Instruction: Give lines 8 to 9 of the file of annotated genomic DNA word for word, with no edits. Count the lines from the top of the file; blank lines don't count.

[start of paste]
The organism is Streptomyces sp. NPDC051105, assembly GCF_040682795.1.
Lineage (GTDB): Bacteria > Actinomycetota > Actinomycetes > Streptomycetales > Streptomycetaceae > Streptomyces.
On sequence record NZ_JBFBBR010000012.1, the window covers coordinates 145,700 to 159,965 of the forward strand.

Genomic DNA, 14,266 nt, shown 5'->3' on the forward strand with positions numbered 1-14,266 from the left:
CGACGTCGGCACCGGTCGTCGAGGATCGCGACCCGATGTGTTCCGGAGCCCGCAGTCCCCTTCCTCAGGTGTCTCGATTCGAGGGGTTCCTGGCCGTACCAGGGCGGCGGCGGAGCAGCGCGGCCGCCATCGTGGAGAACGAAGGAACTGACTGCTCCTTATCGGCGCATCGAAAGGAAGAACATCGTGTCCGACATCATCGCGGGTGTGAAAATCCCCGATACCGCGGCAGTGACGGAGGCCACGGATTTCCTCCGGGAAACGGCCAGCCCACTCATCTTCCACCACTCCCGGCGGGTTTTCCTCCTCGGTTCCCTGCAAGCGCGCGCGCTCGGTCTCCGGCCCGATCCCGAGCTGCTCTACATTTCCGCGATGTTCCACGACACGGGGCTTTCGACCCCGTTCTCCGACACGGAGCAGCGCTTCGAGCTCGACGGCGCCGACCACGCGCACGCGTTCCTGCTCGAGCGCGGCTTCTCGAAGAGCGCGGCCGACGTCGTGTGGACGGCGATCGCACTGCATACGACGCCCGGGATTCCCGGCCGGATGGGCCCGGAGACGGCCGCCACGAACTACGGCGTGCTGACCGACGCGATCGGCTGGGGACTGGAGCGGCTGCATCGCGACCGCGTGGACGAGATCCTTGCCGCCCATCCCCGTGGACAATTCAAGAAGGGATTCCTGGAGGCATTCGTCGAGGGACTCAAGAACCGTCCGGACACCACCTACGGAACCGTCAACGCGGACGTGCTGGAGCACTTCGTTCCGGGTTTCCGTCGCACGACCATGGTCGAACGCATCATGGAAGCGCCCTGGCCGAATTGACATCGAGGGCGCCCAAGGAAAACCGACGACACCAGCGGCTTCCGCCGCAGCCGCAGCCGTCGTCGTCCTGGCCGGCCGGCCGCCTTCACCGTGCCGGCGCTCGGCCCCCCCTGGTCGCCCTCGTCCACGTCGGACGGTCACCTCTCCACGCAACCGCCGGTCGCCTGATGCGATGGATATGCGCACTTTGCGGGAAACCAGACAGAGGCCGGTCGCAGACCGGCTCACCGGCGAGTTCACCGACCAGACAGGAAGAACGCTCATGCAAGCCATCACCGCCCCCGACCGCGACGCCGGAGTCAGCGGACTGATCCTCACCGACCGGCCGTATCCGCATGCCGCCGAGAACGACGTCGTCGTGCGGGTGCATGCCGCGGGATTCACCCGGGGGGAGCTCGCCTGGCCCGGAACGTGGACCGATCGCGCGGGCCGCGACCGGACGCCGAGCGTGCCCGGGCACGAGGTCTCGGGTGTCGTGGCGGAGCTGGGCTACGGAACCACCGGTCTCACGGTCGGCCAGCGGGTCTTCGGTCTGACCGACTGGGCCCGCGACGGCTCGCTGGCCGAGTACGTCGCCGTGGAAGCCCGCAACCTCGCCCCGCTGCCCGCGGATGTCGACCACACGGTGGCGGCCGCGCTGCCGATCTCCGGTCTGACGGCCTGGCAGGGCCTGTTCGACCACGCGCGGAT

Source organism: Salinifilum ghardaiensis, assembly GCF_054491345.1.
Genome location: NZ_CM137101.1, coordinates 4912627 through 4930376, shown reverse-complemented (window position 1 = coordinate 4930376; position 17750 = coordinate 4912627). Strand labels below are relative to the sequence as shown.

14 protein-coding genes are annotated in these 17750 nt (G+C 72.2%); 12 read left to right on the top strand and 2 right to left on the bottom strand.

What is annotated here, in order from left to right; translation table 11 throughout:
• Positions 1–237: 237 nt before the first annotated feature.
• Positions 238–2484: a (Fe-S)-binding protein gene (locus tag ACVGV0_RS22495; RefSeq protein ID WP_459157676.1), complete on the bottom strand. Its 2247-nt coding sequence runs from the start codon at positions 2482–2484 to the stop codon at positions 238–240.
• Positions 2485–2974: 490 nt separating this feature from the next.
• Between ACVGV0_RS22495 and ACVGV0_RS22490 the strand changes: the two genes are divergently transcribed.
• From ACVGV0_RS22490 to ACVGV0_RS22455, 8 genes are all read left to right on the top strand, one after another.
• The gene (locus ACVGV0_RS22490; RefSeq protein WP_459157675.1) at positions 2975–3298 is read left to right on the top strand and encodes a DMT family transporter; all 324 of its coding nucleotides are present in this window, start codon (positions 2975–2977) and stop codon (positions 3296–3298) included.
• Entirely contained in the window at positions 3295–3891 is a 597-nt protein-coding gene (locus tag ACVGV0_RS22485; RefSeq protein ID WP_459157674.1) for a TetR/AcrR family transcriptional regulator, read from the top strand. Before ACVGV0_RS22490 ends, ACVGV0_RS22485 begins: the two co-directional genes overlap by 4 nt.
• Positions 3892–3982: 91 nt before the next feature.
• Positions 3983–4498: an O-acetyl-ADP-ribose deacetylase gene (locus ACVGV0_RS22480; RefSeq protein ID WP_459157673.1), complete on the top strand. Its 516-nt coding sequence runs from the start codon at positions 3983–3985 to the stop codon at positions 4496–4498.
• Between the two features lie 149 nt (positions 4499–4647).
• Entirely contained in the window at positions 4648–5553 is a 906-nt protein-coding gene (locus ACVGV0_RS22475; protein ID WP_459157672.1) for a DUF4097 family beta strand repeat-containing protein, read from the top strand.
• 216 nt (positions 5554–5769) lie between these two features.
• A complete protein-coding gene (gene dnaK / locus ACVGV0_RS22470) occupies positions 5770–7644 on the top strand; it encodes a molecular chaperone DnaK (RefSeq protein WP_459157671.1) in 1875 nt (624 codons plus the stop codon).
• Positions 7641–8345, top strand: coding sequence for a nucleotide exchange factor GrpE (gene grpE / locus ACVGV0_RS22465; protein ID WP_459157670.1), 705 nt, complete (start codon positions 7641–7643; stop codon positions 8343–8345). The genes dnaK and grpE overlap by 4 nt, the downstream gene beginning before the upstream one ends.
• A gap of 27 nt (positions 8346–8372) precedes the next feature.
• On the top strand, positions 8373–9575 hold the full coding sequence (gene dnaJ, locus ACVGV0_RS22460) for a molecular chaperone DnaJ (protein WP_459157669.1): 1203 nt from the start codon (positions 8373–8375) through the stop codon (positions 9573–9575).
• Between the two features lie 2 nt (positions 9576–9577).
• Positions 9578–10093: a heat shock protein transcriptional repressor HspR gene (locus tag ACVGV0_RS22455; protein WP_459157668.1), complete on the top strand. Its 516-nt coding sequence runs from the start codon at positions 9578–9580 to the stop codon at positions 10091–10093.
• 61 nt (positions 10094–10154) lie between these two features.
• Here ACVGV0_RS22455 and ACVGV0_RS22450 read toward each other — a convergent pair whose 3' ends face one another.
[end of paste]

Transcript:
14 protein-coding genes are annotated in these 17750 nt (G+C 72.2%); 12 read left to right on the top strand and 2 right to left on the bottom strand.

What is annotated here, in order from left to right; translation table 11 throughout: